The next leg of our trip is a voyage on the Hurtigrtuen Coastal Ferry, the MS Lofoten, from Bergen to Kirkenes and back to Bergen. Travelling through the famed fjords, across the Arctic Circle and over the top of Europe to the end of Norway and back! MS Lofoten is a grand old girl, the oldest and the smallest ferry in the Hurtigruten fleet. Along with the 100 'cruising' passengers, the ferry carries cargo and up to 300 day passengers stopping at 36 ports, towns and villages along the 2500nm journey.
|Ruteplan - Bergen to Kirkenes and back!|
Our cabins are on C-deck, in the bowels of the ship well away from the engine noise, the flushing of the shared toilets and the clatter of day passengers. Our inside cabins are wonderfully dark for sound sleeping during the endless daytime of the Arctic north.
|Cabin 103 - remarkably roomy|
The meals on board are plentiful and delicious. Breakfast and lunch are a buffet and, with a nod to its 1960s heritage, dinner is a set menu with assigned setting and full silver service. We gorge on salmon in all its forms, cheeses, home made ice-cream, caviar and reindeer. Hunger is definitely not an issue.
|The dining room set for breakfast|
|Fancy - even down to the engraved silver napkin rings|
We stop day and night. Sometimes for several hours enabling a shore visits and at others just a quick 15 minutes to offload/onboard passengers and cargo. The cargo is craned on and off with the cargo stored on deck or in the cargo hold. The cargo ranges from roofing materials to small boats, agricultural equipment to unidentifiable pelleted and wrapped parcels.
|Off-loading precious cargo|
|What on earth is that??|
The crew is attentive and happily assist with any request from a fact about the area we are passing through to fixing the arm on my reading glasses. The restaurant staff are professional and hysterical. We are not drinking (gasp!), a decision made easy by the $20 glasses and $100 bottles. We told the waiter we were unable to drink because Wendy is an alcoholic and we cannot drink around her. It has provided much mirth...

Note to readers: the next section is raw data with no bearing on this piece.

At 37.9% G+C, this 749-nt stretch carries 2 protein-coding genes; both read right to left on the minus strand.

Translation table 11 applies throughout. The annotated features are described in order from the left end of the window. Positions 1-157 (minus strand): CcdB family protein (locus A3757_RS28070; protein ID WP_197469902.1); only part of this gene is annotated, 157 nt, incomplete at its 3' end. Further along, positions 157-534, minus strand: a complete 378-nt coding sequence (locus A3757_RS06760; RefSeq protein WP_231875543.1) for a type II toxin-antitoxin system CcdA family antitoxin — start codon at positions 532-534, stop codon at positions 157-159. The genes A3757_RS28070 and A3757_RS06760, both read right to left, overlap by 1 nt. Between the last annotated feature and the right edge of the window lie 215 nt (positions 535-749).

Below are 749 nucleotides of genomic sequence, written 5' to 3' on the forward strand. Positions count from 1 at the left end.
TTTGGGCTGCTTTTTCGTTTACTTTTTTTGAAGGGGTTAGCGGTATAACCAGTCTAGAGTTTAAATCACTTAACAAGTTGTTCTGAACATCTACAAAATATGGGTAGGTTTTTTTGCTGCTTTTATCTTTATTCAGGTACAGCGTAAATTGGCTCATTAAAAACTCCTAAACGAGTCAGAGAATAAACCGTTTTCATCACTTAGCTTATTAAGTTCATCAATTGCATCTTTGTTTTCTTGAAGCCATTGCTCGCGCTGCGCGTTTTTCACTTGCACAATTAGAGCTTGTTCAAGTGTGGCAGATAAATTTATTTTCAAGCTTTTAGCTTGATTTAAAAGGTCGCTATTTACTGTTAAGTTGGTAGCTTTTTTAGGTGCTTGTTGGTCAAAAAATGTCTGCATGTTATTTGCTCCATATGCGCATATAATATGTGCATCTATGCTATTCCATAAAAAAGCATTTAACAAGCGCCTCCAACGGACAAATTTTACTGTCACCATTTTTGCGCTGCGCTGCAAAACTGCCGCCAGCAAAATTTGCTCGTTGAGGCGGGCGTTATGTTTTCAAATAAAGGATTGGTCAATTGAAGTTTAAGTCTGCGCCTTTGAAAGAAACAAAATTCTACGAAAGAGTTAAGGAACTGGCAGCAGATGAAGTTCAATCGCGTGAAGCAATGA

|The lovely Heidi|
|Divide by 5.5 and that, my friends, is why we weren't drinking!|
Our fellow passengers are a slightly older crowd from a wide range of countries. Manfried from Germany is our 72 y-o walking buddy and GPS. He has an uncanny sense of direction and, between that and his brisk gait, we are never at risk of missing the boat! Etienne from Marseille is travelling with his parents and 97 y-o grandfather. Grandpa is amazing negotiating the steps and rolling deck with his walking stick hung around his neck. John and Pat from the Napa Valley, quick with a joke and an invite to view his slide show each evening. Galena (Galena, Galena vacuum cleaner - how else are we to remember?) from Holland is the uber participant in on-shore excursions.
The daily routine involves a lot of eating, lounging in the Panorama Lounge or on the Outdoor Explorer Deck ( how intrepid!) enjoying the stunning scenery and going ashore at every opportunity. Sometimes this is to do an organized shore excursion, sometimes a wander around the town and, most frequently, a run to burn off some of the calories consumed. An hour stop means 5km, an hour and a half is 10km... Time is not an issue due to the 24hrs of daylight.
|The Panorama Lounge|
|Enjoying the sun on the 'Explorer Deck'|
|Prime spot on the 'Explorer Deck'|
|Doing it tough on the 'Flag Deck'|
|A visit to The Bridge|
The boat is well equipped for rough weather with the tables all bolted
down and the chairs on chains thus limiting the damage by a bouncy sea.
'Stormy Weather Bags' are liberally sprinkled around the public spaces
and each cabin well supplied. And due to the chilly water, our life jackets are partial survival suits!
|Sturdy chains to prevent chairs flying around!|
|Hope we don't have to deploy these babies!|
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